Location: Bovara, a village nestled in the olive groves on the slopes near Trevi, Italy.
Name: Sant’ Emiliano (that’s the name of this individual tree—it’s a thing, in Umbria)
Genus/species: Olea europaea
Common name: Olive tree
Age: 1,000 years (Or 700 years, or 1,700 years. Or something)
Submitted by: Reynolds Kelly
Reynolds says: Umbria in Autumn is as beautiful and peaceful a place as you will find anywhere in Europe. Lacking the high-wattage tourist appeal of nearby Tuscany, Umbria busies itself harvesting grapes (in August and September) and olives (in October), and having homey local festivals celebrating the local sausage, or local truffles—even the humble local celery.
Driving through a landscape filled with beautiful vineyards and cascading olive groves never gets old, but those olive trees themselves? They do. Umbria’s oldest olive tree, Sant’ Emiliano, is said to be 1,000 years old, and continues to produce a healthy crop of olives year after decade after century. It’s a little odd for a tree to have a name. Here in the Umbria Valley, Saint Emiliano was an Armenian monk who served as bishop in Trevi in the 4th century, during the reign of Emperor Diocletian. The legend goes that Emiliano was tied to an olive sapling and beheaded, and that sapling became the tree that bears his name. That’s a conventionally gruesome martyrdom story, and if it is to be believed it would make the tree about 1,700 years old. Other accounts place the tree at 1,000 years old (a suspiciously round number) or 700 years old. I couldn’t find any account of a core being taken to verify the stories, but my first-hand report is that this is one very old tree.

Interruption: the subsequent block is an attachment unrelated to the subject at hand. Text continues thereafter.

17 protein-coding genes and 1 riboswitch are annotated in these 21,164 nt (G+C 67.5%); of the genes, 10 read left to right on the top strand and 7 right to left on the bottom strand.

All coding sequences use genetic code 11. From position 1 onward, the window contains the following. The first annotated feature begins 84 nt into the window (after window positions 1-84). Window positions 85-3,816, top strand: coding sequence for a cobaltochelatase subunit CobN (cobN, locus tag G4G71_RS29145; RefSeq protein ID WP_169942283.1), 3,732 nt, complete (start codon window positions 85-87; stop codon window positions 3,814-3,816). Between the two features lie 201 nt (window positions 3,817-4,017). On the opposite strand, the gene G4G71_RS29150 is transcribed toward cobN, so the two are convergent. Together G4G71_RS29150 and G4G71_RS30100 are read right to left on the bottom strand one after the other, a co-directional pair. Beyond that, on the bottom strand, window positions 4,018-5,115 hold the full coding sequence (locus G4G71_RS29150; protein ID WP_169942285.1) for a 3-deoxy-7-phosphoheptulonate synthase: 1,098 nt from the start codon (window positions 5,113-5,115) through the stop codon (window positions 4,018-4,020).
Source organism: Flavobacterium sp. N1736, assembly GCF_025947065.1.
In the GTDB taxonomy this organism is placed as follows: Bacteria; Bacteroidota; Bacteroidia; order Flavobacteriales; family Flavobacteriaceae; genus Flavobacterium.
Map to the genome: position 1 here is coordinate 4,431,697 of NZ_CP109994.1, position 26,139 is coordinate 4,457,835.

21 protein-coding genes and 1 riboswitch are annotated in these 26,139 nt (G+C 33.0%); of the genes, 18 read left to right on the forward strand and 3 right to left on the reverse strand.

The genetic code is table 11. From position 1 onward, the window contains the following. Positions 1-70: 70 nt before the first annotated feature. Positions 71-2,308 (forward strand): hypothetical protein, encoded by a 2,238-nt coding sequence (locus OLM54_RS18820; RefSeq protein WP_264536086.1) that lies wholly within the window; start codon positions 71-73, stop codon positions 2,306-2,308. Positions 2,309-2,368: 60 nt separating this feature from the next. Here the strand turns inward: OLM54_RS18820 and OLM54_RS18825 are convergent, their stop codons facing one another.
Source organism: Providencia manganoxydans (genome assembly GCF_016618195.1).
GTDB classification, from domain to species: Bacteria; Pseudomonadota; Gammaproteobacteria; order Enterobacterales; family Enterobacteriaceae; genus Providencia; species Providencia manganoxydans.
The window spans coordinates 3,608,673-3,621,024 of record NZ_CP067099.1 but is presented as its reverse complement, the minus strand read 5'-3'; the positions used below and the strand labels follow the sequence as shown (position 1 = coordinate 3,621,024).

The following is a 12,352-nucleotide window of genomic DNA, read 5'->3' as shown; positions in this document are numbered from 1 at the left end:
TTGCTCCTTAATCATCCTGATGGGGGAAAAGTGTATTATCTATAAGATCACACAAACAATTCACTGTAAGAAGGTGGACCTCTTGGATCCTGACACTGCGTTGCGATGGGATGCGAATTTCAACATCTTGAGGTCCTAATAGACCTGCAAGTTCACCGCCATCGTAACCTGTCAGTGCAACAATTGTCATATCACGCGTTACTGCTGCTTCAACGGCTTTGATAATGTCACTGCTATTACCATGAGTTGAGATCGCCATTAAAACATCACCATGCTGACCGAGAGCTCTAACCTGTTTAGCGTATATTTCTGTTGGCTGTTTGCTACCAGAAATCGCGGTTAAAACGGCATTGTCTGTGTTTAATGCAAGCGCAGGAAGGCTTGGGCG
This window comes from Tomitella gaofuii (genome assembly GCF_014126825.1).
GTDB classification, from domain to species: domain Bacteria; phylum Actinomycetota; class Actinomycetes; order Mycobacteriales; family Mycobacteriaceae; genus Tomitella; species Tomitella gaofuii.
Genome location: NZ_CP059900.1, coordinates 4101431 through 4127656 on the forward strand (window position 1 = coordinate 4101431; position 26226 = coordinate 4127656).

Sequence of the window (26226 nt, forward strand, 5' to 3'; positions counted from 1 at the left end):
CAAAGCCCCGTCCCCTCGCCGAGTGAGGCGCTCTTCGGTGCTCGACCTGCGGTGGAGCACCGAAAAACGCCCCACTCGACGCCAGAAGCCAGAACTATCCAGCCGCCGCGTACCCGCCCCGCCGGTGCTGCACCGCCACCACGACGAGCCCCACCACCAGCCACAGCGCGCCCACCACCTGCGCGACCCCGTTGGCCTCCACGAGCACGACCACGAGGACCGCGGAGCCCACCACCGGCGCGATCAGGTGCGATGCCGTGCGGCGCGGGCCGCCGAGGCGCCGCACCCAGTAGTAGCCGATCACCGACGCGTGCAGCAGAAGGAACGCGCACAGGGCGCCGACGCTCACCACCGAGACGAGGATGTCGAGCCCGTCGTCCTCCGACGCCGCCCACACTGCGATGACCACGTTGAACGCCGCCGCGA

Surrounded by much younger siblings (or cousins, or great-great-grandtrees) it’s easy to see how much older is our friend Sant’ Emiliano than its brethren. Signposts help you find it among thousands of acres of trees, and a stone walkway and rustic fence provide a dignified setting for this eminent geezer of the groves. No matter how old the tree really is—and may it keep growing, that we should never learn—the peaceful setting in groves of trees that have turned out fine olive oil for centuries is a fitting monument to the modest industry that is Umbrian olive oil.
If you visit Umbria and our friend Sant’ Emiliano, do stop at the bottom of the hill at the local oil cooperative. If you have time, stay for lunch Umbrian style. If not, buy as many bottles of the cloudy green oil as you can carry. You’ll thank me.